On paper, John Kasich is a perfect candidate for the Republican presidential nomination. He has a long record as a fiscal and social conservative, and he’s the popular governor of Ohio, a must-win state for any Republican hoping to occupy the Oval Office.
But the 2016 GOP presidential primary isn’t being fought on paper. It’s being fought in the gutter, and in this venue Kasich has been derided as a career politician and a RINO — Republican In Name Only — because of his supposedly heretical positions on issues such as immigration, Medicaid and the Common Core education standards.
In reality, Kasich’s views are reliably conservative. What’s hurting him, more likely, is his inclusive talk. Kasich preaches to fellow conservatives about doing right by racial minorities, immigrants, gay people, labor unions, the poor and drug addicts. But in this campaign, the “compassionate conservative” label has become an epithet.
The NBC News/Wall Street Journal/Marist poll, out this week, finds that Kasich has fallen from second place in New Hampshire after the first presidential debate to a tie for seventh. National polls, which have found him as high as 6 percent, now show him averaging about 3 percent — raising the danger he’ll be kicked out of future debates.
He’s in Washington this week to raise money, amid whispers that he’ll run out of cash and go the way of Scott Walker and Rick Perry. The adjective “struggling” has crept into his press coverage. On Monday, Kasich allowed that “some people just don’t get me.”
Or recognize him. After arriving at the Newseum in Washington for an appearance Tuesday with the U.S. Hispanic Chamber of Commerce, the candidate stood outside the rear entrance, talking on his cellphone. Pedestrians passed without noticing.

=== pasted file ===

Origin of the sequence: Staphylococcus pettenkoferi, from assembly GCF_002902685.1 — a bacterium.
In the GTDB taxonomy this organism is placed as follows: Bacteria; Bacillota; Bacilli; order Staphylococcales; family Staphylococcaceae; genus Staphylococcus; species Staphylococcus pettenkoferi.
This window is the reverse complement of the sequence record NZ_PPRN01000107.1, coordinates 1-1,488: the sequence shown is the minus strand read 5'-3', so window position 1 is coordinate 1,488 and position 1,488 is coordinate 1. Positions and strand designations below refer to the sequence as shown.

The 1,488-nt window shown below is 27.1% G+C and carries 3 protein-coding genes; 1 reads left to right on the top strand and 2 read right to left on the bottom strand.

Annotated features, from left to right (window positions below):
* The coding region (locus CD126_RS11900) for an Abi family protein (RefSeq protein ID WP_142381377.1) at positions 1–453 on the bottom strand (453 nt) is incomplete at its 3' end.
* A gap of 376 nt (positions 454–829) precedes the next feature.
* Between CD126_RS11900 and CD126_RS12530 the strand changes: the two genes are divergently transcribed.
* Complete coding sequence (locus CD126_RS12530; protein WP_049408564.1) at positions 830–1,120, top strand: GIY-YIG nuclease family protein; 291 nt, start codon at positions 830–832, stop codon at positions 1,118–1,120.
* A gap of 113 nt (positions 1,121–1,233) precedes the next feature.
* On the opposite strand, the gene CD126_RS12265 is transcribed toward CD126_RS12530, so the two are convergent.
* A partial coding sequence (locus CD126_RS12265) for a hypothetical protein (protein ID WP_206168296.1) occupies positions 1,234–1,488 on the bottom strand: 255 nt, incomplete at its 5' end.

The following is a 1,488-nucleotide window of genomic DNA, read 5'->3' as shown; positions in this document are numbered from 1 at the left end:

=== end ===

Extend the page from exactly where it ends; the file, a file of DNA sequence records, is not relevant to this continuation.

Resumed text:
Inside, about a quarter of the 125 seats in the studio were empty, and the chamber’s chief executive, Javier Palomarez, started right out with a question about the difficulties an “establishment figure” faces in this nomination battle.
Kasich answered with an anecdote about meeting with his former Republican congressional colleagues Trent Lott and Bob Walker. “Lott looks at Walker and says, ‘When did we ever become RINOs?’ And my question is, ‘When did I ever become establishment?’ ”
Good question. It happened gradually, but we’ve now reached the extreme point where even one of Newt Gingrich’s revolutionaries is considered too squishy to be a true Republican.
Kasich, bravely, isn’t retreating. He goes out of his way to trumpet his positions that antagonize conservative activists, and he lectures his party on the moral obligation to help the poor. In this sense, he may be the Jon Huntsman of 2016: A truth-teller favored by the conservative (and liberal) intelligentsia who goes nowhere.
At the Hispanic chamber event, Kasich spoke passionately about his decision to accept the expansion of Medicaid for the working poor under Obamacare. He said it would save money on prisons and emergency-room care. “It’s a smart issue of arithmetic, but there’s another issue: How about morality?” Kasich said. “How about being a country that can embrace and help people to get on their feet?”
As for those who opposed Medicaid expansion, Kasich asked: “What are you going to do about the mentally ill? What are you going to do about the addicted?”
Kasich sounded a bit preachy, but he wasn’t done. He boasted about his heresies: “We also believe in early childhood education. . . . We’ve invested a ton of money in K-through-12 education. . . . I’m somebody that’s not at war with organized labor.” He doesn’t support same-sex marriage, he said, but “I’m not fighting” the Supreme Court decision. “We’ve moved on.”
On immigration, Kasich tiptoed away from his earlier support of a border fence, saying it didn’t have to be a “physical” wall. Illegal immigrants who are already here and law-abiding “should have a path to legalization,” he said, because “they’re a critical part of our society.”
His voice rising, Kasich said: “The idea that we’re going to pick these folks up and ship them out? That is just unbelievable, the thought of it. . . . That’s just not acceptable in America.” And the call to end the constitutional guarantee of birthright citizenship? “If you’re born here, you’re a citizen. Period. End of story.”
The governor, a grandson of immigrants, explained that such views are in his DNA because of his blue-collar upbringing. “If we didn’t have immigration, then I’d probably be running for president of Croatia or something,” he said.
And maybe he’d do better there. A prophet is not without honor, except in his own country.